After the Ray Rice scandal, the NFL promised to change. Here's what's happened since

It's an awful but not unfamiliar story: Video is made public that shows a star NFL running back hitting a wo...

Posted: Dec 5, 2018 4:52 AM
Updated: Dec 5, 2018 4:52 AM

It's an awful but not unfamiliar story: Video is made public that shows a star NFL running back hitting a woman in a hotel. The footage seems to come as a shock to a league that had been slow to investigate the incident.

The sequence of events surrounding Kansas City Chiefs running back Kareem Hunt in the past few days has in many ways echoed how the NFL disciplined -- or failed to discipline -- Baltimore Ravens running back Ray Rice in 2014.

Companies

Football (American)

Investigations

Kareem Hunt

NFL

Ray Rice

Scandals

Sports and recreation

Sports figures

Sports organizations and teams

TMZ

Arrests

Continents and regions

Crime, law enforcement and corrections

Crimes against persons

Criminal law

Criminal offenses

Demographic groups

Domestic violence

Eastern Europe

Europe

Females (demographic group)

Government and public administration

Law and legal system

Law enforcement

Political Figures - US

Politics

Population and demographics

Robert Mueller

Russia

Russia meddling investigation

Societal issues

Society

Violence in society

Domestic violence programs

Families and children

Family services

Social assistance and welfare

After the NFL admitted to mishandling Rice's case, they asked former FBI director Robert Mueller -- now occupied with the Russia investigation -- to look into what went wrong and how the league could adjust its discipline process for its players moving forward. Mueller issued a 65-page report in January 2015 outlining a number of suggested improvements.

Now, almost four years later, it's worth looking back at that report's recommendations to learn how the NFL has changed its treatment of players accused of violence towards women -- and how it has come up short.

The NFL now does its own investigations -- with varying results

What the Mueller report said: In Rice's case, Mueller's report "identified a number of investigative steps that the League did not take to acquire additional information about what occurred inside the elevator."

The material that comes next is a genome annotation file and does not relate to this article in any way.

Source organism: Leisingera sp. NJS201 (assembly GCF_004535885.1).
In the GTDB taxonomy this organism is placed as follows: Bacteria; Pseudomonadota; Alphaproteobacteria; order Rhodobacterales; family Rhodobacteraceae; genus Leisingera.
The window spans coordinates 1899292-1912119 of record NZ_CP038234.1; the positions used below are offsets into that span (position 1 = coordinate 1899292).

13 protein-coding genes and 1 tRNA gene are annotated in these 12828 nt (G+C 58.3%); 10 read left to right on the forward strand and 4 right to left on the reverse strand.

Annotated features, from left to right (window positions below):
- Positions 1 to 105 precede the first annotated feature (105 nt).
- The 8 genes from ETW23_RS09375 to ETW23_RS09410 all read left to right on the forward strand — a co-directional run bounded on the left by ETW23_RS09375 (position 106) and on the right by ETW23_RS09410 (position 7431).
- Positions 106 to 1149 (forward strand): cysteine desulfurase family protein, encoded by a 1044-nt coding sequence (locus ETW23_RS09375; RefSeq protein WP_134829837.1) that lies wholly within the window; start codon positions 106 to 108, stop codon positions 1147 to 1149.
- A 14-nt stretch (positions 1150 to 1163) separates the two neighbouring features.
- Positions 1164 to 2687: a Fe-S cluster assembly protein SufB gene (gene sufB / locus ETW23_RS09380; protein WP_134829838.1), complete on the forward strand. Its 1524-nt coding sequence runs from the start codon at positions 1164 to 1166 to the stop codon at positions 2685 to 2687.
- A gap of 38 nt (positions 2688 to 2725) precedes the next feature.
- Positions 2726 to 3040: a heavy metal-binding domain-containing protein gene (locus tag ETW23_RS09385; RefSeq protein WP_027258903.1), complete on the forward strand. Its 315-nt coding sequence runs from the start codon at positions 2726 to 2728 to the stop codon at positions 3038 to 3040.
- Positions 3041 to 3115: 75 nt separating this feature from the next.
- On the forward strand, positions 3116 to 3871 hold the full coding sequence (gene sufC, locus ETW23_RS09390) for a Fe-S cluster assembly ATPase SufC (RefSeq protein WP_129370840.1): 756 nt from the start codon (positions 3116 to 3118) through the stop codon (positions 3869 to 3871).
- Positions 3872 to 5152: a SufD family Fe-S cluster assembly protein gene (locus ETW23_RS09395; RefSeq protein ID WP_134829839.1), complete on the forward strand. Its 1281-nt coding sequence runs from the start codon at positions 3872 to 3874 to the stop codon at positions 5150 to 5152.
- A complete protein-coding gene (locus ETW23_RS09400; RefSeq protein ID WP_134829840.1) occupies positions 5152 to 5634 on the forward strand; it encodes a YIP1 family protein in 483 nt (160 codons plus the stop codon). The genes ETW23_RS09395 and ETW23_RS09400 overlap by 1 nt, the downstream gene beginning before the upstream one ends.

The NFL did not reach out to the investigating police officers, the Atlantic County Prosecutor's Office, or the hotel to attempt to gain surveillance video or other information on Rice, Mueller found.

Because of that, the report recommended that the NFL more actively investigate when players are accused of domestic violence or violence against women.

What the NFL has done since: Most prominently, they hired former sex crimes prosecutor Lisa Friel to head up investigations into these issues and set up an investigative body.

So far, these investigations have fallen short in several high-profile cases.

The NFL did not respond to a request for comment for this story. But in previous statements regarding Hunt's case, the league said it began investigating immediately following an altercation with Hunt in February in which he shoved and kicked a woman in a Cleveland hotel. No arrests were made as a result of the incident and Hunt has not been charged with a crime, according to Cleveland Police.

The NFL did not make a formal request for police records or the surveillance video in Hunt's case until Friday, November 30 -- the same day TMZ published the surveillance video to their website, Cleveland Police Public Information Officer Sgt. Jennifer Ciaccia told CNN.

The league said it was unable to get access to the hotel video and was not able to speak with the complainants in the hotel fight. The NFL also did not interview Hunt, the player said in an interview with ESPN on Sunday. After TMZ released the video on Friday, Hunt was placed on the commissioner's exempt list and then cut by the Chiefs.

The failure to get access to the video has revealed some flaws with the NFL's efforts to conduct investigations.